Leaks and the White House

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Talk about a tangled web. The President of the United States ordered unprecedented domestic spying on Americans, without warrants, to meet what was seen as a terrible threat. Many believe that act was illegal, even unconstitutional. But it was classified, and someone leaked it to the New York Times.

Now Bush's Department of Justice is investigating that leak looking for a leaker or whistleblower, depending on how you see it. It could mean leakers and reporters in jail — and a free press on trial — even as the White House itself is called on the carpet for potential lawbreaking.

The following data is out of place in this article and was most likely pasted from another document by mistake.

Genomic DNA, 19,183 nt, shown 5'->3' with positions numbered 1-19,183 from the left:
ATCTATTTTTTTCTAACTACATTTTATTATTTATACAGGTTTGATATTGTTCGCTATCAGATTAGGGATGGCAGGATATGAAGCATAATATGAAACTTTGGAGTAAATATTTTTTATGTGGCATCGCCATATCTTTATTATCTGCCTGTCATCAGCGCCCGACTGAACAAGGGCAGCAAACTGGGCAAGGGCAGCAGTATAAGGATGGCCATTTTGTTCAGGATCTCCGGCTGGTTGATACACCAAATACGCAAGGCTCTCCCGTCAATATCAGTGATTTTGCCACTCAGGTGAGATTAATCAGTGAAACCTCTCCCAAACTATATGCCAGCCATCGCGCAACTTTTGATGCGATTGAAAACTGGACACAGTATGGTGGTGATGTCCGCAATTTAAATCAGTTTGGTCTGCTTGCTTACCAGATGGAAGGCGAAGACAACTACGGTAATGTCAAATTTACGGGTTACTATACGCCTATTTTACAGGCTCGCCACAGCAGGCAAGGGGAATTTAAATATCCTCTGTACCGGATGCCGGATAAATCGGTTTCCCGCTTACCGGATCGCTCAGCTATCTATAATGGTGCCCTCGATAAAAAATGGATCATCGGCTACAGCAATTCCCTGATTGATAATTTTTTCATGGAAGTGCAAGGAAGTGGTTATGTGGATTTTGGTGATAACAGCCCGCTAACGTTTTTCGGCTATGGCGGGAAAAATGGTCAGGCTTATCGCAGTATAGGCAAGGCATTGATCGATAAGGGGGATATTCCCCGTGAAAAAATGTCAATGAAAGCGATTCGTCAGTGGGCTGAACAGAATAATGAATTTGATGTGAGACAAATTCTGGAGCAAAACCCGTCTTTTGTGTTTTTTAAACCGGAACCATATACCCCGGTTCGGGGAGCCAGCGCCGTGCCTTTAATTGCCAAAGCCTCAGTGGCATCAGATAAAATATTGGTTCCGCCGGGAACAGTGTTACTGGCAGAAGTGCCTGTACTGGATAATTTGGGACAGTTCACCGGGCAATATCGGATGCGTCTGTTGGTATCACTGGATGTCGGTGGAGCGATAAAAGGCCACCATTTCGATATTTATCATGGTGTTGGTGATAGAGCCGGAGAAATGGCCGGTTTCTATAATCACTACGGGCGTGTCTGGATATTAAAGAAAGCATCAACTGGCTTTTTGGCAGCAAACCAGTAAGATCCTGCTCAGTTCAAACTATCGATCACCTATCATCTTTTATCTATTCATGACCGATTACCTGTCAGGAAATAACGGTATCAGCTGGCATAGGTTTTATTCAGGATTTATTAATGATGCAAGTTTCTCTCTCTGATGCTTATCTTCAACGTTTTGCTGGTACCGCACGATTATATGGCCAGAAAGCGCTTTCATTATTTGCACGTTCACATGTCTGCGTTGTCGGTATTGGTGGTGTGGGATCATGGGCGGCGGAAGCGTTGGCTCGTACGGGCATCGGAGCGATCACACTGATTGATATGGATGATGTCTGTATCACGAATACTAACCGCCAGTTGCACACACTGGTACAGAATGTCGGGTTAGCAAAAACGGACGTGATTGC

Hear about the criminal probe to punish exposure of domestic spying and the high-stakes standoff in Washington.


Victoria Toensing, former Deputy Assistant Attorney General in the U.S. Justice Department's Terrorism Unit (1984 -1988) and founding partner, diGenova and Toensing

Geoffrey Stone, Professor at the University of Chicago Law School, author of "Perilous Times: Free Speech in Wartime: From the Sedition Act of 1798 to the War on Terrorism"

Orville Schell, Dean of the Graduate School of Journalism at the University of California, Berkeley

Jim Goodale, General Counsel to The New York Times during the Pentagon Papers case

This program aired on January 3, 2006.


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